A Catalyst for Change

UW-Green Bay leaders Ruzek and Van Gruensven are catalysts for change

Joy Ruzek and Sheryl Van Gruensven have long dreamed of an Institute for Women’s Leadership at UW-Green Bay as a catalyst for change in the University community and the broader region of Northeast Wisconsin.

The idea for the Institute evolved as both grew into their current roles. Ruzek is assistant vice chancellor of the Division of Continuing Education and Community Engagement, partnering with businesses and organizations to develop innovative programming in response to professional and workforce development needs throughout Wisconsin. Sheryl Van Gruenesven is chief business officer and senior vice chancellor for Institutional Strategy, a key leader fulfilling an essential role.

The Institute seeks to address the “broken rung” in the ladder that is holding women back. McKinsey and Company conducts an annual Women in the Workplace Study, and for the sixth year in a row women continue to lose ground in the first step up to manager. Not only does this stall the progress toward gender parity, but also puts companies at risk of the loss of future women leaders. Companies in Northeast Wisconsin in particular identify developing leaders as a critical goal, and it has been repeatedly demonstrated that women at senior levels of management impact profits and share performance in a positive way. They are also more likely to be champions of diversity and inclusion, contributing to a stronger workplace culture.

As Ruzek and Van Gruensven see it, the key to changing this trajectory lies with senior leaders — male and female — to ensure women can advance. “As leaders,” they advocate, “we all need to demonstrate this is a priority by what we say, what we do, what we measure and how we lead.” Over time, they hope, the Institute will enhance the quality of life and economic development in the region in the following ways:

• Fulfilling critical leadership needs in the region and contributing to a robust, more broadly engaged and representative professional workforce, essential to a healthy, fully-engaged society and economy.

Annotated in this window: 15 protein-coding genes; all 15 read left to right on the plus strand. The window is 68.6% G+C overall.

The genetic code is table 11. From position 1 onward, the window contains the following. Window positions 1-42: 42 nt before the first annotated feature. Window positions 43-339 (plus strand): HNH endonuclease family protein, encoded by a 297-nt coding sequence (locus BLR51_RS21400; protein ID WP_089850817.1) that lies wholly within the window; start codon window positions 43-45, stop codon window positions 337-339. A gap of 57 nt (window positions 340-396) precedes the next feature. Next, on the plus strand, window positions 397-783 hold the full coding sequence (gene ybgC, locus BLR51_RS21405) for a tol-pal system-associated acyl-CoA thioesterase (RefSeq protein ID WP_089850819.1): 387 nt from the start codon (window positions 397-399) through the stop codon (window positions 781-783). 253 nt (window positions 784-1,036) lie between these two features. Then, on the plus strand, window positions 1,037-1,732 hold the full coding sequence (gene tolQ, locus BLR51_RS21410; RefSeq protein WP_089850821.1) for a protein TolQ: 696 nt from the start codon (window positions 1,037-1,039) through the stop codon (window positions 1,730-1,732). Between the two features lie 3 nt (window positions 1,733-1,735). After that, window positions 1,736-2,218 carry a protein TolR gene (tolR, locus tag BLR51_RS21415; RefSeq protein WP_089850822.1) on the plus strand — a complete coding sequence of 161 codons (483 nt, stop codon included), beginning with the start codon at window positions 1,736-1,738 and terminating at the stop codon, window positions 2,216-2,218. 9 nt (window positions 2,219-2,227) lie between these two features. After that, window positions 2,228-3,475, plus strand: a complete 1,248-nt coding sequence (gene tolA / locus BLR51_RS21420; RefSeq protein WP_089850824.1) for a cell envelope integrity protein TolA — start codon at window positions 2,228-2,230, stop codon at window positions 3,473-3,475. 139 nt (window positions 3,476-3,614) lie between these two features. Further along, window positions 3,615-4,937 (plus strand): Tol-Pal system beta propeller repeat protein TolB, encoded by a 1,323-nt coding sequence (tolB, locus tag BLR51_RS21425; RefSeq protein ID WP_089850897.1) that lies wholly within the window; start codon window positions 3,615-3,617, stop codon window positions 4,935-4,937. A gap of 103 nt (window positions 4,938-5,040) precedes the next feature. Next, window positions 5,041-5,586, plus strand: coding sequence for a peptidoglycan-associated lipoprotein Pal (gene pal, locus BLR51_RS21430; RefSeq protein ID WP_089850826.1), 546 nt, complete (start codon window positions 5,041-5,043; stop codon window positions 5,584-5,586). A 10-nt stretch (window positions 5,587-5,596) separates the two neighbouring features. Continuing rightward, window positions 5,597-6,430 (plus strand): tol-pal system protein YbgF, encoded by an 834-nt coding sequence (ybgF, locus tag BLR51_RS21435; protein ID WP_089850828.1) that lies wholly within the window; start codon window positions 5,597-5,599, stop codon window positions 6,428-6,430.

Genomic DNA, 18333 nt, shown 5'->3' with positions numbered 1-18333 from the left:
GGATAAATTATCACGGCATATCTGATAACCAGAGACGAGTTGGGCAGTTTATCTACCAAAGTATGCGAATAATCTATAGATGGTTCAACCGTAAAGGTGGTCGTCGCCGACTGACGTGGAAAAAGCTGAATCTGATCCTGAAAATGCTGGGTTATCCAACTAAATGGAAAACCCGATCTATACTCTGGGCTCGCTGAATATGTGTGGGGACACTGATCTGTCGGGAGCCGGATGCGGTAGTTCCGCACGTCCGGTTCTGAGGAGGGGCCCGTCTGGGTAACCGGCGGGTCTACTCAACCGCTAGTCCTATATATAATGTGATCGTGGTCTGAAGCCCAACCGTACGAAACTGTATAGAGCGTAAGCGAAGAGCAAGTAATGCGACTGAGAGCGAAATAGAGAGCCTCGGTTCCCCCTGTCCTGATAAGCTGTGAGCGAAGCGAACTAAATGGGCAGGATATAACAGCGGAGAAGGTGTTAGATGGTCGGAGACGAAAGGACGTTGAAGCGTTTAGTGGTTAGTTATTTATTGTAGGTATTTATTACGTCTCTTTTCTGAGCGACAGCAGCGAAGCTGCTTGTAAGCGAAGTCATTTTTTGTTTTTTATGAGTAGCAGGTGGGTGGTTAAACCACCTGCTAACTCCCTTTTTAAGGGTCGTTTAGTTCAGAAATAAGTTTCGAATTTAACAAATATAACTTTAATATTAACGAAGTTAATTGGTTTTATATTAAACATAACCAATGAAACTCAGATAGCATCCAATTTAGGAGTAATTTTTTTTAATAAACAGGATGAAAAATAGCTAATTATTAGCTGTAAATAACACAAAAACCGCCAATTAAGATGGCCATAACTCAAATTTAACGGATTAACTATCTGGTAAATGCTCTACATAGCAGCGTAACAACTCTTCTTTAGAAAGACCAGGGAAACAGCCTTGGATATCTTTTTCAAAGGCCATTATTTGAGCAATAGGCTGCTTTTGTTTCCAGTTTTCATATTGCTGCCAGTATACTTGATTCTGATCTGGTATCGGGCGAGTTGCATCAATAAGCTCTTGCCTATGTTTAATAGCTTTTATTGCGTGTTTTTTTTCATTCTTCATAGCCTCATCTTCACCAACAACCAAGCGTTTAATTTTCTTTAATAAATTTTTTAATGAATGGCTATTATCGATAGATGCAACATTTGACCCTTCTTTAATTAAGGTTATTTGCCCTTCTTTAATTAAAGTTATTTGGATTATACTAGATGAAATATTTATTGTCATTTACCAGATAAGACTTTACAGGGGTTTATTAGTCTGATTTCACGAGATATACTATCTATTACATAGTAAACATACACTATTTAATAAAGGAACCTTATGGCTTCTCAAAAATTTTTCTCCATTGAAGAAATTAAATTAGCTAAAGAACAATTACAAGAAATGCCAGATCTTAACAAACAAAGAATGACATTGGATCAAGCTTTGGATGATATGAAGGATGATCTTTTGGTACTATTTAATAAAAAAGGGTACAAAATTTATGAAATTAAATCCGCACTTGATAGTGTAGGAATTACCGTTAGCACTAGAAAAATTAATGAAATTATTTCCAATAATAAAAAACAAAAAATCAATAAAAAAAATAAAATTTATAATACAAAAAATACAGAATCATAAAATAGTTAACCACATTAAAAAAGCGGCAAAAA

• Eliminating barriers that narrow women’s professional opportunities, preparing women for leadership roles early on so they can advance mid-career and beyond.
• Creating a culture of “Conscious Inclusion” that builds on the desire, insight and capacity of people to make decisions and to lead, think and act with the conscious intent of including everyone.

Ruzek and Van Gruensven are looking forward to the kickoff event, which will take place on Friday, March 5, in celebration of International Women’s Day. It seems a fitting day to see their dreams come to fruition with the official launch of the Institute for Women’s Leadership, especially with this year’s theme of “Choose to Challenge.”

Ruzek and Van Gruensven have indeed chosen to challenge, and their plans for the Institute will pave the way for future women leaders of today and tomorrow. With their help, women will rise together.

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Joy Ruzek
Joy Ruzek

Ruzek serves as assistant vice chancellor for the Division of Continuing Education and Community Engagement where she provides strategic vision, innovative programming and advanced services to address the developmental needs of all ages throughout Wisconsin. She joined UW-Green Bay in 2009 and has over 35 years of experience in executive business management and progressive professional training and development. She earned her bachelor’s in business management, and holds a master’s degree in counseling with an emphasis in higher education.

 

 

 

 

Sheryl Van Gruensven
Sheryl Van Gruensven

Van Gruensven serves as chief business officer and senior vice chancellor for institutional strategy where she provides leadership and oversight for the development and execution of a sustainable financial model and administrative services to the University community. She joined UW-Green Bay in 2004 and has served as director of human resources and affirmative action prior to her current role.  She earned her bachelor’s in human resources management from Upper Iowa University, and holds a master’s degree in management.